At the recently concluded annual Conference on Retroviruses and Opportunistic Infections in Boston, March 3–6, several scientists reported new findings resulting from research supported by amfAR.
No sign of virus in infant infected at birth
Dr. Deborah Persaud of Johns Hopkins Children’s Center reported that a baby diagnosed with HIV appears to be free of the virus after being put on antiretroviral therapy shortly after it was born. The baby, born outside of Los Angeles, is now nine months old. The mother had advanced AIDS, and had not been taking drugs that would have prevented transmission of the virus to the child. Four hours after the infant was born, doctors administered a three-drug cocktail at a high dose usually used for treatment instead of prevention. The virus began to disappear six days after birth, and was undetectable within 11 days. It is important to note, however, that it is not known whether the baby is “cured” of HIV because she is still on antiretroviral therapy. The first baby cured of HIV, known as the Mississippi child, stopped receiving antiretroviral treatment two years ago and is still HIV-free at the age of 41 months.
Update (7/9/14): Surprising New Development in "Mississippi Child" Case
Boston patients followed up
Dr. Timothy Henrich of Harvard University and Brigham and Women’s Hospital in Boston continues to follow a pair of patients who had appeared to be free of HIV following stem cell transplants administered to treat lymphoma. After a period of months—longer than any other such cases recorded to date—both experienced a resurgence of virus. Looking for any signs that could have predicted viral rebound, Dr. Henrich examined blood samples taken from both patients immediately before the virus reemerged. He was unable to find any indicators of this kind.
Acute infection and early treatment
In an effort to identify research subjects in the first couple of weeks of infection, Dr. Hiroyu Hatano of the University of California, San Francisco, and colleagues are targeting participants in ongoing studies of PrEP (pre-exposure prophylaxis). Dr. Hatano reported on the case of one patient who initially tested negative for HIV and was put on PrEP in the form of the two-drug combination, Truvada. Tested again one week later, the man was found to be HIV positive after all. The standard test was negative because he had just become infected and had not yet seroconverted (i.e., HIV antibodies did not have time to develop in his blood). The patient was immediately put on antiretroviral therapy, remains on treatment, and after six months has no detectable HIV according to intensive laboratory tests.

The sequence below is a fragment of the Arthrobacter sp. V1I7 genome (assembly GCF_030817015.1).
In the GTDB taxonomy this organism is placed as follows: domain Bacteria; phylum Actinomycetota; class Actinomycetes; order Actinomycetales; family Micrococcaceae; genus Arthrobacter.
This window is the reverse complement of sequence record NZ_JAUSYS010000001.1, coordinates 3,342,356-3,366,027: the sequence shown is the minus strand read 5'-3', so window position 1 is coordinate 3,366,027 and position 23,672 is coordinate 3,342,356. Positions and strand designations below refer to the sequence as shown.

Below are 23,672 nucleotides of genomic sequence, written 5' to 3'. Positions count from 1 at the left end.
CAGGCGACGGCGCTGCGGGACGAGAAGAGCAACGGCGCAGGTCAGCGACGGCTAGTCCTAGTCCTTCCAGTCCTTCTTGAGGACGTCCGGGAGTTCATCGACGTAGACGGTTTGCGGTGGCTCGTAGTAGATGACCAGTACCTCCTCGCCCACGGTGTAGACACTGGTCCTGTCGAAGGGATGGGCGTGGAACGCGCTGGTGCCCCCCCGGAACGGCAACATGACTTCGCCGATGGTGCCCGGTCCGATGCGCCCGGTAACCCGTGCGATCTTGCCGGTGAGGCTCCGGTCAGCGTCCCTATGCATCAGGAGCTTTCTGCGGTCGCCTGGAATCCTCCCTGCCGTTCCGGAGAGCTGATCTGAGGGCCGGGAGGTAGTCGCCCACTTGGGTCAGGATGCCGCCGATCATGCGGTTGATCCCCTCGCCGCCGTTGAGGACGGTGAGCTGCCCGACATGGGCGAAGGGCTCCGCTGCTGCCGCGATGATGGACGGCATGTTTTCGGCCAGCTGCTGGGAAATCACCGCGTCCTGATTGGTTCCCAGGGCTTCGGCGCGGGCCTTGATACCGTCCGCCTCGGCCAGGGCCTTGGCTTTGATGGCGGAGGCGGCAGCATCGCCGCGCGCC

T cells and viral reservoirs
Dr. Mathias Lichterfeld of Massachusetts General Hospital, Boston, reported on his progress in characterizing a recently identified subset of T cells. These stem cell memory T cells, or TSCM cells, have properties similar to stem cells and have been identified as particularly important reservoirs of latent HIV. Comparing them to other types of T cells, Dr. Lichterfeld found that TSCM cells have higher concentrations of HIV, suggesting that they could be an important site of viral persistence as well as a source of virus that re-emerges when ART is stopped.
“Shocking” HIV out of its hiding places
Working in the lab of amfAR grantee Dr. Robert Siliciano at Johns Hopkins University, Dr. Greg Laird is looking at drugs that could be used to “shock” HIV out of latent reservoirs so that it can be “killed” by antiretroviral treatment or by the immune system. With a new assay he developed, Dr. Laird tested eight candidate drugs and found that none of them worked particularly well on its own. Finding that the drug bryostatin was the most effective of them, he tested it in combination with each of the others. All combinations worked equally well with the exception of the drug disulfiram—despite having shown early promise as a potential “shock” candidate.
Targeting specific regions of HIV
Also working in the Siliciano lab at Johns Hopkins, Dr. Kai Deng is looking at strategies for eliminating HIV once it can be coaxed out of reservoirs of persistent virus. Viruses that become established in reservoirs are predominantly those that mutated and evaded the immune system, and thus the immune system may have difficulty killing them if they are “shocked” out of cells. Dr. Deng found that cytotoxic T lymphocytes that target the viral protein Gag—in both its mutated and unmutated forms—can improve clearance of the virus.